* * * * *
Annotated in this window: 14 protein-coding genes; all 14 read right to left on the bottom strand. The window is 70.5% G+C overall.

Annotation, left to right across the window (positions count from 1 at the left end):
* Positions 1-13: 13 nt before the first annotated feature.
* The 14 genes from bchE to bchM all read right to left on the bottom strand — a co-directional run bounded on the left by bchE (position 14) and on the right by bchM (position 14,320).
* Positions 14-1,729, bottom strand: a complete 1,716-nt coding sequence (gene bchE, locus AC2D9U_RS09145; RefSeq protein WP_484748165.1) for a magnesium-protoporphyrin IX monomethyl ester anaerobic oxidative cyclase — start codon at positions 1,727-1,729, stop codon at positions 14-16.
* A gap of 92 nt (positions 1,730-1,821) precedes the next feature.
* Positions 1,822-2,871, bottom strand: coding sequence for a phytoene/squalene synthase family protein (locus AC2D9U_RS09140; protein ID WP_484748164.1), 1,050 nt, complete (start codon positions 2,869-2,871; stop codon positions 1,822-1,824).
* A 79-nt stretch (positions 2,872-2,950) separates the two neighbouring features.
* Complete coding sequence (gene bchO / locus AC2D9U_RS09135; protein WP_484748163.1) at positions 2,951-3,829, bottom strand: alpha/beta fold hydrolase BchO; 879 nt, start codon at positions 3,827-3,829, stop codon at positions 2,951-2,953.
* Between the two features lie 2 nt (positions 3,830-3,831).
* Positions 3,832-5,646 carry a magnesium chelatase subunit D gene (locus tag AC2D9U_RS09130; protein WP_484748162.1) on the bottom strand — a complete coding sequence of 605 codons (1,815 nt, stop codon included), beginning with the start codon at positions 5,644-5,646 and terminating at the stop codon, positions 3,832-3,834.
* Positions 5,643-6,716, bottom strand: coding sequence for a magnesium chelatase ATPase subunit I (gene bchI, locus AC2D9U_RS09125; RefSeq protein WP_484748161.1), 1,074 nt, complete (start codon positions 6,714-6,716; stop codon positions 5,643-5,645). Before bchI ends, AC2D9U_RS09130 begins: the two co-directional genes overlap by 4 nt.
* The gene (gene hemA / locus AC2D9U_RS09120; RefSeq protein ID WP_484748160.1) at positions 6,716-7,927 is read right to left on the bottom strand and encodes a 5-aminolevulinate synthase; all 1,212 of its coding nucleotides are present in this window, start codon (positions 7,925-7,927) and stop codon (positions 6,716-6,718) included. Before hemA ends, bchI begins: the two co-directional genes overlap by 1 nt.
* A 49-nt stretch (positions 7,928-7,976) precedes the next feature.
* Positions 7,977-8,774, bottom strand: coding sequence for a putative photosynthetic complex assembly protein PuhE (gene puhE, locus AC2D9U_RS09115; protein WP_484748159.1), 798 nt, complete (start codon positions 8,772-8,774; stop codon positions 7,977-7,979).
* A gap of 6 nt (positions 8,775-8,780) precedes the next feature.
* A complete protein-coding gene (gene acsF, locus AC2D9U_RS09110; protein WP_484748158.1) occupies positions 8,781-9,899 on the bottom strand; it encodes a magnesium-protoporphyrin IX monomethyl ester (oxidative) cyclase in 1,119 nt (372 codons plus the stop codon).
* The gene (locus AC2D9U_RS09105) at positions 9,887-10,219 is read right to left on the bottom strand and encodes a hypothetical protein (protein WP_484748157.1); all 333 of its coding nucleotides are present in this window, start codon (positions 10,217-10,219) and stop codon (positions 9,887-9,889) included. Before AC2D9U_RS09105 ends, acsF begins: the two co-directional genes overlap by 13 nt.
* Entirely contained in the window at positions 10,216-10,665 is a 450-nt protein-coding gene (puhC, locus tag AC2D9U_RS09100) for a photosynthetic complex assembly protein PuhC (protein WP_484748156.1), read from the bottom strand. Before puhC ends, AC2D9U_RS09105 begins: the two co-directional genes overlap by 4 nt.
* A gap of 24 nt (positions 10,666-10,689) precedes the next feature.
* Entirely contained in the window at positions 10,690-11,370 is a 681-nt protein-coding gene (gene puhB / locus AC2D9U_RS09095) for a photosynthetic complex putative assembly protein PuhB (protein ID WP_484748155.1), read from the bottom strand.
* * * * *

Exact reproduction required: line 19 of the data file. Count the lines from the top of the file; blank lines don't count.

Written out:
* Entirely contained in the window at positions 10,216-10,665 is a 450-nt protein-coding gene (puhC, locus tag AC2D9U_RS09100) for a photosynthetic complex assembly protein PuhC (protein WP_484748156.1), read from the bottom strand. Before puhC ends, AC2D9U_RS09105 begins: the two co-directional genes overlap by 4 nt.